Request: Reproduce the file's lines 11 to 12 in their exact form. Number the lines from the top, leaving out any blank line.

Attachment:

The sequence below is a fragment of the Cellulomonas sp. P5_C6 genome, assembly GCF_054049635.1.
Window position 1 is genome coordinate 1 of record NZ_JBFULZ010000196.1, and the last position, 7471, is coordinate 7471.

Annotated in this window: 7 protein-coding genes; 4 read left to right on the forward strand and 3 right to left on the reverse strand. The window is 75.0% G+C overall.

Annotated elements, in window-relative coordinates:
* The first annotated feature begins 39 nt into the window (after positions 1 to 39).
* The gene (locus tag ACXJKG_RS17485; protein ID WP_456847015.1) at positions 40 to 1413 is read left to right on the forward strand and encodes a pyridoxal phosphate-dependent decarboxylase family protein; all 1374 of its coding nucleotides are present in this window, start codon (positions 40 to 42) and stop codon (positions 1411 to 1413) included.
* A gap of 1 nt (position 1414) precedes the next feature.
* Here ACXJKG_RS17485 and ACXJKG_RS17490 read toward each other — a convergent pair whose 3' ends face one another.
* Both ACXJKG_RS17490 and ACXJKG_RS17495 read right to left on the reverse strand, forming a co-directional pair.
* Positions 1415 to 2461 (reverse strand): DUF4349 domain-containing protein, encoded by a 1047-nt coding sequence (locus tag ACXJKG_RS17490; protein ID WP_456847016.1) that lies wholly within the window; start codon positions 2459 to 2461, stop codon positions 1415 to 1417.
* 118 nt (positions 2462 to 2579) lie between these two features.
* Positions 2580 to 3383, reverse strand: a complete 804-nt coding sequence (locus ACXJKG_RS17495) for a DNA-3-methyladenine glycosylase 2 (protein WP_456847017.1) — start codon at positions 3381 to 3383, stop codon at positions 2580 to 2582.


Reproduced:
* 118 nt (positions 2462 to 2579) lie between these two features.
* Positions 2580 to 3383, reverse strand: a complete 804-nt coding sequence (locus ACXJKG_RS17495) for a DNA-3-methyladenine glycosylase 2 (protein WP_456847017.1) — start codon at positions 3381 to 3383, stop codon at positions 2580 to 2582.